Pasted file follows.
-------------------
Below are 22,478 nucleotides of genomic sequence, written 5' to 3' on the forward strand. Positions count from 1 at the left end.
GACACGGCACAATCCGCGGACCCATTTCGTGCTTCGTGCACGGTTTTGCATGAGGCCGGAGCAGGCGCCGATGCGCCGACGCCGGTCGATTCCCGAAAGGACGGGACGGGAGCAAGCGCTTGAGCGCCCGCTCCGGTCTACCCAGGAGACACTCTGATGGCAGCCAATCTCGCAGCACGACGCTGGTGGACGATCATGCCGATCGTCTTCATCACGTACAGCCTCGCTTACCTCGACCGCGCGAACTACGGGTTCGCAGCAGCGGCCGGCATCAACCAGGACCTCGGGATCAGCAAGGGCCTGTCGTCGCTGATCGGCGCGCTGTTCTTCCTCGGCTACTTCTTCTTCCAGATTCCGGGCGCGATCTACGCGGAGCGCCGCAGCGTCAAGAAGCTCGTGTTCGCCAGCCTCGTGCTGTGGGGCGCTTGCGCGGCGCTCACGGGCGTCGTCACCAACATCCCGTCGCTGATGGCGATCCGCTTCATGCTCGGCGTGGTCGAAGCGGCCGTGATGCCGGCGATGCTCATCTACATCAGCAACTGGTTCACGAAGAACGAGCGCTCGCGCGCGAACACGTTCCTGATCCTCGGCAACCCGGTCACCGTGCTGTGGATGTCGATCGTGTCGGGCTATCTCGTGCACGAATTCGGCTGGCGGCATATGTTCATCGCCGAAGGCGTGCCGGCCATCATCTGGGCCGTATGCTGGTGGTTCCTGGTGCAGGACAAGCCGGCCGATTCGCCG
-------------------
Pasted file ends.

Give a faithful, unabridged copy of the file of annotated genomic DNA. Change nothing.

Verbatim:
Below are 22,478 nucleotides of genomic sequence, written 5' to 3' on the forward strand. Positions count from 1 at the left end.
GACACGGCACAATCCGCGGACCCATTTCGTGCTTCGTGCACGGTTTTGCATGAGGCCGGAGCAGGCGCCGATGCGCCGACGCCGGTCGATTCCCGAAAGGACGGGACGGGAGCAAGCGCTTGAGCGCCCGCTCCGGTCTACCCAGGAGACACTCTGATGGCAGCCAATCTCGCAGCACGACGCTGGTGGACGATCATGCCGATCGTCTTCATCACGTACAGCCTCGCTTACCTCGACCGCGCGAACTACGGGTTCGCAGCAGCGGCCGGCATCAACCAGGACCTCGGGATCAGCAAGGGCCTGTCGTCGCTGATCGGCGCGCTGTTCTTCCTCGGCTACTTCTTCTTCCAGATTCCGGGCGCGATCTACGCGGAGCGCCGCAGCGTCAAGAAGCTCGTGTTCGCCAGCCTCGTGCTGTGGGGCGCTTGCGCGGCGCTCACGGGCGTCGTCACCAACATCCCGTCGCTGATGGCGATCCGCTTCATGCTCGGCGTGGTCGAAGCGGCCGTGATGCCGGCGATGCTCATCTACATCAGCAACTGGTTCACGAAGAACGAGCGCTCGCGCGCGAACACGTTCCTGATCCTCGGCAACCCGGTCACCGTGCTGTGGATGTCGATCGTGTCGGGCTATCTCGTGCACGAATTCGGCTGGCGGCATATGTTCATCGCCGAAGGCGTGCCGGCCATCATCTGGGCCGTATGCTGGTGGTTCCTGGTGCAGGACAAGCCGGCCGATTCGCCG